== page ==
On October 21, 2021, actor Alec Baldwin fatally shot a cinematographer, Halyna Hutchins, and injured director Joel Souza on the set of the western film, Rust. Details of the tragic accident are still surfacing, but the incident has already sparked debate over the safety of cast and crew in Hollywood. With access to so much technology and computer-generated work behind the scenes, there is no longer a need for real guns in Hollywood. Despite the regulations on guns on Hollywood film sets, accidents still happen. Cast and crew should not have to risk their lives over something that is one hundred percent preventable.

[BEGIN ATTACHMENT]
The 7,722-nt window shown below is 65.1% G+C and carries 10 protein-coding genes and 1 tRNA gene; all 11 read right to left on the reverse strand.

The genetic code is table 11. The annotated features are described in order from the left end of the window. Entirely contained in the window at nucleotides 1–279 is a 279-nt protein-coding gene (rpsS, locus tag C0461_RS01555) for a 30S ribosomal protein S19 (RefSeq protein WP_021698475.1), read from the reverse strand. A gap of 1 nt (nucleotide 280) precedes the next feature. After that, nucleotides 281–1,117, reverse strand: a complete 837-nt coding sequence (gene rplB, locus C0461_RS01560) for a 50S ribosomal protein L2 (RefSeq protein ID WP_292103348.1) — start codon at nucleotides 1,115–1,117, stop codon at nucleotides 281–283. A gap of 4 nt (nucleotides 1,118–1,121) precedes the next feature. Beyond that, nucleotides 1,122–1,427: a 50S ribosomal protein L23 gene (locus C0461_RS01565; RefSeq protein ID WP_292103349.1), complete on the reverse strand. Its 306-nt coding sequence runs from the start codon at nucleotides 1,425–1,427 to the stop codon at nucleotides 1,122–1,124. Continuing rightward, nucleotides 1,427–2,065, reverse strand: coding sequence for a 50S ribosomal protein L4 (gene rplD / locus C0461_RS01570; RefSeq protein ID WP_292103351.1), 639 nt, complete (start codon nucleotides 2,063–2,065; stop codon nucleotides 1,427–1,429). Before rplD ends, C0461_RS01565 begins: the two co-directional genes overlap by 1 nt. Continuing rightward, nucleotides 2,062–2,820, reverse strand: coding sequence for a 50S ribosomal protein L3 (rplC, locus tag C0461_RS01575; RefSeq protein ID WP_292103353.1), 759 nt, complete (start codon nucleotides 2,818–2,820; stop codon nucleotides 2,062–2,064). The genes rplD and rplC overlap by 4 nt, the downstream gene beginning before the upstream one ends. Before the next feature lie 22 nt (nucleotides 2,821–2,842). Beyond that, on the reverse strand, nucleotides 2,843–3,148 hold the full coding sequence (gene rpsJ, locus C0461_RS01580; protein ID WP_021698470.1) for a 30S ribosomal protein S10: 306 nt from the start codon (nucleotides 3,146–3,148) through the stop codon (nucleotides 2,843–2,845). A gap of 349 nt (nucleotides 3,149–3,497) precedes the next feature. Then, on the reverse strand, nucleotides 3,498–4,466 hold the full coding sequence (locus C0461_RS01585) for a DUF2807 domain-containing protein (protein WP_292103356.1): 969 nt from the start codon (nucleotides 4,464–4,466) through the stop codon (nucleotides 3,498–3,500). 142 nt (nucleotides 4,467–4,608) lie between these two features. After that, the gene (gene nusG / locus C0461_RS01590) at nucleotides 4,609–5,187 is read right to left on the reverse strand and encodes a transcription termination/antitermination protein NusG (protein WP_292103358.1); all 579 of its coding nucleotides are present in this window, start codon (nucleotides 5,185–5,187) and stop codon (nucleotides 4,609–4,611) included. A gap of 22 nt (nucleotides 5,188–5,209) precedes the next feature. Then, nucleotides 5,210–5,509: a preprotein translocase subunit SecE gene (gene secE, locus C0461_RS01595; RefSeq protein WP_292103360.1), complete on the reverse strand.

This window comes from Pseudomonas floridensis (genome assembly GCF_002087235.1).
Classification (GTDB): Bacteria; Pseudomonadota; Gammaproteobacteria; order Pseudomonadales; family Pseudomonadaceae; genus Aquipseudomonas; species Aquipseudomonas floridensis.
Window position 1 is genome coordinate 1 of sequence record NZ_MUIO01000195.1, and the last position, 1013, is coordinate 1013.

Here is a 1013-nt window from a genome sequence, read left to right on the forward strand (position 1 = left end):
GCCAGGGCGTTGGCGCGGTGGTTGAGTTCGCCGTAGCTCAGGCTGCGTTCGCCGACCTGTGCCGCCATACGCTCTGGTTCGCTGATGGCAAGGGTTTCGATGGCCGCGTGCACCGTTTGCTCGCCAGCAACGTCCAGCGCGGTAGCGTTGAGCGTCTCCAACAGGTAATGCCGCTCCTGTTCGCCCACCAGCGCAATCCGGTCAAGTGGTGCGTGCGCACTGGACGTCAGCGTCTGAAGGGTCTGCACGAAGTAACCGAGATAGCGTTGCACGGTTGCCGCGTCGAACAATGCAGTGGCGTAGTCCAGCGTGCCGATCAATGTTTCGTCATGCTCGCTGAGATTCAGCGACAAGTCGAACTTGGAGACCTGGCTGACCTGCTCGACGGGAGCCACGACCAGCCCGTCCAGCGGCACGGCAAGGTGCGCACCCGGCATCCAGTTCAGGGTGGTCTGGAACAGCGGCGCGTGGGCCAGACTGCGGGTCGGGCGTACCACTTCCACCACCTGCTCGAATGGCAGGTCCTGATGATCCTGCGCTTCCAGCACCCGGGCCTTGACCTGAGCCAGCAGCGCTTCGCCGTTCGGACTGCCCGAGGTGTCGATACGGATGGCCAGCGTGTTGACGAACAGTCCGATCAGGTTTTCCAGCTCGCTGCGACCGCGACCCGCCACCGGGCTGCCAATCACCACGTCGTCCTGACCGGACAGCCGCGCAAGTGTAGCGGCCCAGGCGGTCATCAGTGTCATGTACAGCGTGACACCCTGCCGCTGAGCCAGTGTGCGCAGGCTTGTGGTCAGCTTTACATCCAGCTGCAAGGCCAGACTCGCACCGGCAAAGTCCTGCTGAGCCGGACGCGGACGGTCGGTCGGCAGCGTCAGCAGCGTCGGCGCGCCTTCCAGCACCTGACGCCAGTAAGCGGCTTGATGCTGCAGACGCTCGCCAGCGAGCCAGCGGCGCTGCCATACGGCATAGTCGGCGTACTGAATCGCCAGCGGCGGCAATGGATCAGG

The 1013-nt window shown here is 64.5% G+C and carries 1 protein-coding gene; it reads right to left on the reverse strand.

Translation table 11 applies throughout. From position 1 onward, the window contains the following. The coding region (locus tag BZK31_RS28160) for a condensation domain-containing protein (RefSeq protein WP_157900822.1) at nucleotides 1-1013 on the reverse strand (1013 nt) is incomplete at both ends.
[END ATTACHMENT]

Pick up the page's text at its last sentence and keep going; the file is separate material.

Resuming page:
U.S. Citizenship and Immigration Services (USCIS) has proposed new regulations regarding DACA and is accepting comments on the proposed rule. USCIS claims that the new regulations will preserve and fortify the Department of Homeland Security (DHS) policy. As well as respond to President Biden’s memorandum from January 20, 2021, where Biden states in support of DACA, that “these immigrants (DACA recipients) should not be a priority for removal based on humanitarian concerns, and that work authorization will enable them to support themselves, and contribute to our economy, while they remain(in the U.S.)” USCIS further claims that DACA has been economically and socially beneficial to undocumented communities. It reiterates their “consistent judgment” that DACA recipients should not be a priority for removal citing Secretary Napolitano’s 2012 memorandum that DACA recipients lacked the intent to violate the law as children. Further, “removing productive young people (unless justified)” is not a prudent way to spend border resources. The agency continues to provide that the proposed regulation does not provide lawful status or path to citizenship. Despite the use of language that speciously centers on DACA recipients, the proposed provisions are at best superficial and continue to leave undocumented young people in a state of uncertainty.